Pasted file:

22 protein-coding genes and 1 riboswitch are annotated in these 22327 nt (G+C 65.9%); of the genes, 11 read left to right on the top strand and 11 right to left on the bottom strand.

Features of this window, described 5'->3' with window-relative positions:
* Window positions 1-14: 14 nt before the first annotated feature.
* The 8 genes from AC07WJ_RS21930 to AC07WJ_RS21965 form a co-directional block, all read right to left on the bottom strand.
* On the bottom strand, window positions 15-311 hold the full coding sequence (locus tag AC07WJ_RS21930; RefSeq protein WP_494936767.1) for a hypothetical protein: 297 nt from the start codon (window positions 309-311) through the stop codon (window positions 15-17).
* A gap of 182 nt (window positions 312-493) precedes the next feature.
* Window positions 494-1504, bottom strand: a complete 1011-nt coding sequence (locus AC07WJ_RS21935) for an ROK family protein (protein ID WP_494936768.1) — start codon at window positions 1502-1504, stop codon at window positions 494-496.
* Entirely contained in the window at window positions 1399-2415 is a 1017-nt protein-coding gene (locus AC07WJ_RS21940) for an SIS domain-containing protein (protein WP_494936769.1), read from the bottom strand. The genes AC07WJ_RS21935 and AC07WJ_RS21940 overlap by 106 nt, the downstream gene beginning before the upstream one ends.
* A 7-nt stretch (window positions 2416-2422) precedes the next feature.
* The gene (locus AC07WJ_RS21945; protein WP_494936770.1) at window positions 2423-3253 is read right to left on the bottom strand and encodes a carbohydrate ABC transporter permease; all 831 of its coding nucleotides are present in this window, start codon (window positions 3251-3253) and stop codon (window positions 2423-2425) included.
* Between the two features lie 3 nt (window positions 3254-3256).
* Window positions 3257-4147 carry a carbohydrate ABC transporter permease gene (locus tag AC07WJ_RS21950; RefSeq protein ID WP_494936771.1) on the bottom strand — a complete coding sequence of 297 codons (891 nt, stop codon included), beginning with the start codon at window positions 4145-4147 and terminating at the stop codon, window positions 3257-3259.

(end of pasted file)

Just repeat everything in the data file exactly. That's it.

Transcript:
22 protein-coding genes and 1 riboswitch are annotated in these 22327 nt (G+C 65.9%); of the genes, 11 read left to right on the top strand and 11 right to left on the bottom strand.

Features of this window, described 5'->3' with window-relative positions:
* Window positions 1-14: 14 nt before the first annotated feature.
* The 8 genes from AC07WJ_RS21930 to AC07WJ_RS21965 form a co-directional block, all read right to left on the bottom strand.
* On the bottom strand, window positions 15-311 hold the full coding sequence (locus tag AC07WJ_RS21930; RefSeq protein WP_494936767.1) for a hypothetical protein: 297 nt from the start codon (window positions 309-311) through the stop codon (window positions 15-17).
* A gap of 182 nt (window positions 312-493) precedes the next feature.
* Window positions 494-1504, bottom strand: a complete 1011-nt coding sequence (locus AC07WJ_RS21935) for an ROK family protein (protein ID WP_494936768.1) — start codon at window positions 1502-1504, stop codon at window positions 494-496.
* Entirely contained in the window at window positions 1399-2415 is a 1017-nt protein-coding gene (locus AC07WJ_RS21940) for an SIS domain-containing protein (protein WP_494936769.1), read from the bottom strand. The genes AC07WJ_RS21935 and AC07WJ_RS21940 overlap by 106 nt, the downstream gene beginning before the upstream one ends.
* A 7-nt stretch (window positions 2416-2422) precedes the next feature.
* The gene (locus AC07WJ_RS21945; protein WP_494936770.1) at window positions 2423-3253 is read right to left on the bottom strand and encodes a carbohydrate ABC transporter permease; all 831 of its coding nucleotides are present in this window, start codon (window positions 3251-3253) and stop codon (window positions 2423-2425) included.
* Between the two features lie 3 nt (window positions 3254-3256).
* Window positions 3257-4147 carry a carbohydrate ABC transporter permease gene (locus tag AC07WJ_RS21950; RefSeq protein ID WP_494936771.1) on the bottom strand — a complete coding sequence of 297 codons (891 nt, stop codon included), beginning with the start codon at window positions 4145-4147 and terminating at the stop codon, window positions 3257-3259.